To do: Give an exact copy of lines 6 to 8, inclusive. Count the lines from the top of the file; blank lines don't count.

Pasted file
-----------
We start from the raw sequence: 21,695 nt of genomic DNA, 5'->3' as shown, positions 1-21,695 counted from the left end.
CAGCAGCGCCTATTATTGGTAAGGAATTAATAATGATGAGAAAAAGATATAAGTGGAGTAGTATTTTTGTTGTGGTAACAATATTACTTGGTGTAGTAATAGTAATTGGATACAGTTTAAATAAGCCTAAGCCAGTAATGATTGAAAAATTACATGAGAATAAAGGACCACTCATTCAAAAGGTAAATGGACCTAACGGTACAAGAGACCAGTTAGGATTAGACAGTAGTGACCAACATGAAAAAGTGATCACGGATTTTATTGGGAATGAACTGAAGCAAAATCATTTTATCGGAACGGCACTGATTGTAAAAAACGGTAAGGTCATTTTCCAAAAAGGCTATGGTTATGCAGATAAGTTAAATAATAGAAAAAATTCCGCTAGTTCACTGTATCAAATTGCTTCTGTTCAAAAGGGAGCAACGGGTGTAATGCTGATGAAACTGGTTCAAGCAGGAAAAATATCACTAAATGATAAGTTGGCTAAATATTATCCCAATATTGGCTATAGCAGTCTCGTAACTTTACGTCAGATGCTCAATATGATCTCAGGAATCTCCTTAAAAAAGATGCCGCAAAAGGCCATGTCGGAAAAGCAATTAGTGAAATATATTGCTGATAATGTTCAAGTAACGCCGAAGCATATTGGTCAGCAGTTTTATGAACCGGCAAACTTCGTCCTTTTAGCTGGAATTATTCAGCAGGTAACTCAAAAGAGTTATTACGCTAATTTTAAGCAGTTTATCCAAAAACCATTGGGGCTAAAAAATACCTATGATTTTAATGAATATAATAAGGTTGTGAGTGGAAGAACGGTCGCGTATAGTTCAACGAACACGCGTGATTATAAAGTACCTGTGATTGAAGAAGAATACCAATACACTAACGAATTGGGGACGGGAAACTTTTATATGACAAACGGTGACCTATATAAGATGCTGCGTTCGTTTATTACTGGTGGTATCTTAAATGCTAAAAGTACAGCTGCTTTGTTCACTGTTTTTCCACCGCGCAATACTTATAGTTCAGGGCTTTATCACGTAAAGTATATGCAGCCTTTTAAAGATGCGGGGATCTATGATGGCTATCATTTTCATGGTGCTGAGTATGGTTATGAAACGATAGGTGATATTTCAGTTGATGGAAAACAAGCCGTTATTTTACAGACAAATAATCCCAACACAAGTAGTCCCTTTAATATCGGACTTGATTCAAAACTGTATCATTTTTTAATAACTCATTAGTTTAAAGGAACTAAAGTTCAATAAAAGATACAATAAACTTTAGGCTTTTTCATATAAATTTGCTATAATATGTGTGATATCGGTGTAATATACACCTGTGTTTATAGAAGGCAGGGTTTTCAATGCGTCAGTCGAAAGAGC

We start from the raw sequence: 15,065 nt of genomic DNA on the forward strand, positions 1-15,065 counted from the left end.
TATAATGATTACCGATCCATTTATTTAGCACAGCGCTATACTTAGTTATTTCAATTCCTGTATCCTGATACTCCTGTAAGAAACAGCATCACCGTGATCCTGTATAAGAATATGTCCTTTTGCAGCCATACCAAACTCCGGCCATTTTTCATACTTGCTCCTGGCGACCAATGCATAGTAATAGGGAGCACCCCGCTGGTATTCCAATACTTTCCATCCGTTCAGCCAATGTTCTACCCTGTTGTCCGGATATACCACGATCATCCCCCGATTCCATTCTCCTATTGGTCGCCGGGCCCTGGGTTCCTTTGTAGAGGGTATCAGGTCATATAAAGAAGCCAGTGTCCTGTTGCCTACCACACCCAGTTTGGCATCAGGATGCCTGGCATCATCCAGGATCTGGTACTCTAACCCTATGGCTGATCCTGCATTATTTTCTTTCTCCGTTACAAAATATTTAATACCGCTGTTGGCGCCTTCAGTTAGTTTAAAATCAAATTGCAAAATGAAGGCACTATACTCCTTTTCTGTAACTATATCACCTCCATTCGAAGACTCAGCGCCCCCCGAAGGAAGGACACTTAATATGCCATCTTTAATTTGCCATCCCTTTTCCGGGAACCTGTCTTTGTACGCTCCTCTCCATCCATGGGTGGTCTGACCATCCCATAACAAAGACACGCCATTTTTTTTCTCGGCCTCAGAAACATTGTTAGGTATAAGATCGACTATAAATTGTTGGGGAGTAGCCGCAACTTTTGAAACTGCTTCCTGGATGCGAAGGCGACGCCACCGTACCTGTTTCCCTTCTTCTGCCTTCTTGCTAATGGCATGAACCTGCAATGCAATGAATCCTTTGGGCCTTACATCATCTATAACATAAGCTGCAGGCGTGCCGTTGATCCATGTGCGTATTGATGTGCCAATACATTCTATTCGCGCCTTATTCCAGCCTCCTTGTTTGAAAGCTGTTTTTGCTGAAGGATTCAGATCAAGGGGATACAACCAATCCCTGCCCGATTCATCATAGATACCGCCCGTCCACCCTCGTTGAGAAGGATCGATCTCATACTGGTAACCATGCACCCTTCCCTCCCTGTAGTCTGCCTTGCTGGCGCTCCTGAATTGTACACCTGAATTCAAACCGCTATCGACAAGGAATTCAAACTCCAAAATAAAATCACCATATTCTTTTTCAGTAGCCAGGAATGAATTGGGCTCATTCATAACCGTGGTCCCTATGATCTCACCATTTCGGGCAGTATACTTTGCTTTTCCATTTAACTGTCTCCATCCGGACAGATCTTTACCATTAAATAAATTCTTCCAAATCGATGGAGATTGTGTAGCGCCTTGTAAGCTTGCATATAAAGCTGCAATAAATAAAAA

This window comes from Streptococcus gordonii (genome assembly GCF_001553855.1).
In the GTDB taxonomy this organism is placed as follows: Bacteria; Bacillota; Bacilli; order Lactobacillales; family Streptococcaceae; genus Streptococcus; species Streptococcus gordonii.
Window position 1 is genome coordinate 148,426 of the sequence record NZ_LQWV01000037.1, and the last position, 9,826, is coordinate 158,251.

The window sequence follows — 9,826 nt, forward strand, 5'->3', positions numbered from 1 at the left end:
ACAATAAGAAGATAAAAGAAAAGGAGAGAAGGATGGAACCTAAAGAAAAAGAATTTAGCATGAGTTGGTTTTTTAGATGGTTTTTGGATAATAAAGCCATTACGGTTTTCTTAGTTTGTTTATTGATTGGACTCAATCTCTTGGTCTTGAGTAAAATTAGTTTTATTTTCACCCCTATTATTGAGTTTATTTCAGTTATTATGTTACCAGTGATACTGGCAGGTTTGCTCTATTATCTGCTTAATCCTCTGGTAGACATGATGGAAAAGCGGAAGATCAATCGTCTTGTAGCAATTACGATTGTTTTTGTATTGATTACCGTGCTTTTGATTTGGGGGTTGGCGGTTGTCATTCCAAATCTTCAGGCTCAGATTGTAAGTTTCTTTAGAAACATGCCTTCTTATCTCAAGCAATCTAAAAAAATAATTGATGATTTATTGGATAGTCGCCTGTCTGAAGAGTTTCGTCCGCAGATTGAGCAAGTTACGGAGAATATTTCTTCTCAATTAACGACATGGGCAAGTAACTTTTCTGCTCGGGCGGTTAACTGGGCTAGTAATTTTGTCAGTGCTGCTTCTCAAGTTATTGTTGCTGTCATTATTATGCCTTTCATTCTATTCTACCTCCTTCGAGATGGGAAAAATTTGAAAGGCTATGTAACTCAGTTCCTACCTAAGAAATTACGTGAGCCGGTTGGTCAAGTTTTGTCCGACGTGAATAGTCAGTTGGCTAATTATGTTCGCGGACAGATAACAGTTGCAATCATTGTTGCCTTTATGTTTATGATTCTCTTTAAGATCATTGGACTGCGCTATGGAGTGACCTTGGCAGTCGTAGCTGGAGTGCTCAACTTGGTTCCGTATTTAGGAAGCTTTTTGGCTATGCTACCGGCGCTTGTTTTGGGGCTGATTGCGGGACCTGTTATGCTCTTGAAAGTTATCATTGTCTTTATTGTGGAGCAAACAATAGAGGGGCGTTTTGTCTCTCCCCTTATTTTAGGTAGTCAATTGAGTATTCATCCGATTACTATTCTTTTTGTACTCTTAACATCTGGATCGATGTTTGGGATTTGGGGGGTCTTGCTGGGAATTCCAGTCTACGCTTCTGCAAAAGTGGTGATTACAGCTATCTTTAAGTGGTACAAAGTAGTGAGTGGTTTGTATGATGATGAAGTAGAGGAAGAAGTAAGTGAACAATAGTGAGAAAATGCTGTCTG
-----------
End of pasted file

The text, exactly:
In the GTDB taxonomy this organism is placed as follows: Bacteria; Bacillota; Bacilli; order Lactobacillales; family Streptococcaceae; genus Streptococcus; species Streptococcus gordonii.
Window position 1 is genome coordinate 148,426 of the sequence record NZ_LQWV01000037.1, and the last position, 9,826, is coordinate 158,251.

The window sequence follows — 9,826 nt, forward strand, 5'->3', positions numbered from 1 at the left end: